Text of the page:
I haven’t written about my wife’s struggle with cancer lately. I wanted to provide an update for at least two reasons, first, it’s been over a year since her diagnosis and secondly, she just spent a week in the hospital because of cancer related reasons.
At the end of August, the wife and I went to our house in Idaho. Our mission was to frame interior walls and get rough electrical and plumbing figured out. I did get both bathrooms framed as well as some other walls, but it took way more time than I thought. I found that the house framing was not ready for insulation and covering the walls. Nailing edges were not installed anywhere and that took lots of additional cutting and attaching.
The air compressor that we bought at Home Depot was broken when it came out of the box. As a result, we had to return it and buy a new one. I decided to try a different brand. Word to the wise—skip the Dewalt 6-gallon compressor. Getting supplies was a slow process, especially, when mama decided on a major design change in the midst of the build.
Partway thru the week, my wife got sick. Typically, she throws-up about once a week but this time was different. She usually is her happy-go-lucky self by morning but not this time. She had a fever and continued to barf up everything, including water. The next night she woke me up because she was shaking the bed. She complained of being cold and couldn’t stop trembling. I gave her my half of the blankets on the bed. I offered to take her to the Emergency Room two blocks away, but she refused. Her shaking lasted for about 45 minutes before subsiding.
She spent the next day in bed. It was clear that as it related to construction, I was on my own. The following day I strongly suggested that we skip the remainder of our vacation and go home. It was only one day early but she agreed. I drove the thousand miles from our place in Idaho to California in one day. I don’t think I did more than two potty stops on the whole trip. My wife was miserable and did most of the trip with ice packs on her head.
That night we showered and went to bed hoping tomorrow would be better. Sadly, that was not to be. The next day was Labor Day. By that evening, I finally got my wife to let me take her to the hospital.
She had three major issues, she was dehydrated, vomiting, and had a horrible headache. Just so you know, it seems nobody wants to go to the Emergency Room on a three-day weekend. We were seen almost immediately. OK, technically she was seen, I was exiled because I didn’t have a Covid vaccine card. Newsom has never released his grip on the medical community.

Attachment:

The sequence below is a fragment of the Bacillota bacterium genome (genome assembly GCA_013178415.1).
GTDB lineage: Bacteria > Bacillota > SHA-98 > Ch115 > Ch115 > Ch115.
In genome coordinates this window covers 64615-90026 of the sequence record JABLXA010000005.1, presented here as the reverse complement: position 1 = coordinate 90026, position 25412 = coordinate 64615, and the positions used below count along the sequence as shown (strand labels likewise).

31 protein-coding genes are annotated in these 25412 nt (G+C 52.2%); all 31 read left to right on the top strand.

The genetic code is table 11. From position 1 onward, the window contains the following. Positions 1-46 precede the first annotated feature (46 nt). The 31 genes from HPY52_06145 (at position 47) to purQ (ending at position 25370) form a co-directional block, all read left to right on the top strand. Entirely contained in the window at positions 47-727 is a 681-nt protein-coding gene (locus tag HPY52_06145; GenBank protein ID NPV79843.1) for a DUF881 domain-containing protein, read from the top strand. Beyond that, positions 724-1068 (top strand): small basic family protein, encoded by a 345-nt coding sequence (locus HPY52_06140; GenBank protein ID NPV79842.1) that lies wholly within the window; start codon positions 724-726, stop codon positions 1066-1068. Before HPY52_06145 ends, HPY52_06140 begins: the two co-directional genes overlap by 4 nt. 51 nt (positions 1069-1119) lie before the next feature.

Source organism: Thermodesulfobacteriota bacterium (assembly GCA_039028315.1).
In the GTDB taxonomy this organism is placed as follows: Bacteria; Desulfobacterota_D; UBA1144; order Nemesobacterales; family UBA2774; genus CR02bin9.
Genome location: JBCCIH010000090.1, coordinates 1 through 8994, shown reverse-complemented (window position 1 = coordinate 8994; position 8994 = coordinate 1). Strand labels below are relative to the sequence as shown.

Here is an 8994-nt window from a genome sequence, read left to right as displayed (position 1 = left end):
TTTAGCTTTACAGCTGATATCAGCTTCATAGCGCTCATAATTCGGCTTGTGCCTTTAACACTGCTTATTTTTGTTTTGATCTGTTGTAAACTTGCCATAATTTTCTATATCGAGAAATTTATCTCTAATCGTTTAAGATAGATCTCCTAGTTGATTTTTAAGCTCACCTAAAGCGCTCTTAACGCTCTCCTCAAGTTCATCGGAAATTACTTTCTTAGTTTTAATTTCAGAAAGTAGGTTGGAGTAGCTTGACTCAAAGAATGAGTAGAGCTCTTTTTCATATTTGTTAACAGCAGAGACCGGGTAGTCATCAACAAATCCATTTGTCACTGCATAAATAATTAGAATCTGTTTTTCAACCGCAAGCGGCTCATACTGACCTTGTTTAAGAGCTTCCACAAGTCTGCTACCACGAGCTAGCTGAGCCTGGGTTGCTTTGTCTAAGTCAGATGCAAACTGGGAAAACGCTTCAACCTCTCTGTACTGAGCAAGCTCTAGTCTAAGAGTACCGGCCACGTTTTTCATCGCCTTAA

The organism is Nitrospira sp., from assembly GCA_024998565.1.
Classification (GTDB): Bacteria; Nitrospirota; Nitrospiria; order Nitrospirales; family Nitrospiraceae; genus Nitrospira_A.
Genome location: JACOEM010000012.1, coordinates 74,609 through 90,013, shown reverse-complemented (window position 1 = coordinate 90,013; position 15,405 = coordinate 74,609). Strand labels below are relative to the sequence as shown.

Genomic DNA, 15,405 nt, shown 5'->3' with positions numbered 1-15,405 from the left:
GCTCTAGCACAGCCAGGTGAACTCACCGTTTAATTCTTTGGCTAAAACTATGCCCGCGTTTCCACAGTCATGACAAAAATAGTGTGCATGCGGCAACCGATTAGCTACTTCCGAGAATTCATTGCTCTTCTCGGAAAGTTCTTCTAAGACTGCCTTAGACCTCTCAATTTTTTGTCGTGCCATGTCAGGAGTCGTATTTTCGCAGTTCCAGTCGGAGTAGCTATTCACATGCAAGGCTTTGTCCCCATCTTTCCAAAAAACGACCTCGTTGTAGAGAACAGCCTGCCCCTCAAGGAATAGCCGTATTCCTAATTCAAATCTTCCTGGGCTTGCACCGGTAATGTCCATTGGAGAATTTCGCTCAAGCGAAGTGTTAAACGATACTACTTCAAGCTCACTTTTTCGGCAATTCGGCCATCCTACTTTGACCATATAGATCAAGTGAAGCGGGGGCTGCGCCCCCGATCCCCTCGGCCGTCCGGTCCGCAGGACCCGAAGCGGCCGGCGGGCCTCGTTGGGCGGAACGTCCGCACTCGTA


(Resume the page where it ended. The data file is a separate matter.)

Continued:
After sitting outside for a while, I read the Covid rules. It said that if I did a home test that I could go see her. I verified this with security, and they said my understanding was correct. Trying to find a Covid test at nine o’clock at night on a holiday is really a booger. I had to go four places to find one. Believe it or not, I ended up at Safeway in Elk Grove. They were the only place that I could find them. Shortly after 11 PM, I had two in hand and headed to the hospital.
Oh, just as I was walking out the door of Safeway, the ER doctor offered me a Covid test so I could be with my wife.
My wife spent a horrible week in the hospital. The IV solution took care of the dehydration. The docs thought she had “aspiration pneumonia” and put her on antibiotics. She has shadows in her lungs, and signs of an infection. Everyone assumed it was because her vomiting had been inhaled. The lab tests showed she did have an infection, but the white cell count didn’t improve as a result of her treatment. In fact, her blood chemistry was an indescribable mess. All sorts of seemingly unrelated things were low. Towards the end of her stay, the doctors decided the only logical thing was that these symptoms were the result of her immunotherapy.
Let me explain. Immunotherapy is supposed to encourage your body to fight-off infections. Since it is administered one per month, it must be stored in your body and released slowly over time. This means it’s probably related to your liver. When you get sick, your body can release a large quantity of the stuff into your system and overload your body’s systems. This appears to be what happened.
My wife has been out of the hospital for about a week now. She is weak and lacking energy. She has improved a bit but seems to be stuck in a lower gear, if that makes any sense. I have to help her walk long distances and her stamina is definitely gone. She is taking multiple naps each day and has a very limited reserve of energy. Also, her food intake is minimal, some days just a few hundred calories. She has lost about 80 pounds since being diagnosed with cancer and her weight is continuing to decrease.
Many follow-up visits to various doctors have been planned and each visit seems to have lab work associated with it. My wife hopes to resume immunotherapy in October, but I think the doctors will consider ending the treatments. Perhaps lowering the dosage and going back to twice monthly sessions will be considered, but the problem with the twice monthly idea is that the FDA approval of this drug may not allow this as an option. I know a certain number of people cannot complete the course of immunotherapy treatment but none of the literature that I can find says why. Perhaps this is what my wife is going thru now.
I do know that none of the tests run in the hospital found any cancer in her body and they did look. This recent hospitalization makes me wonder if the cure for the cancer is almost as bad as the disease. On good days you say, “No,” on bad days … well, you hope there aren’t many until things improve.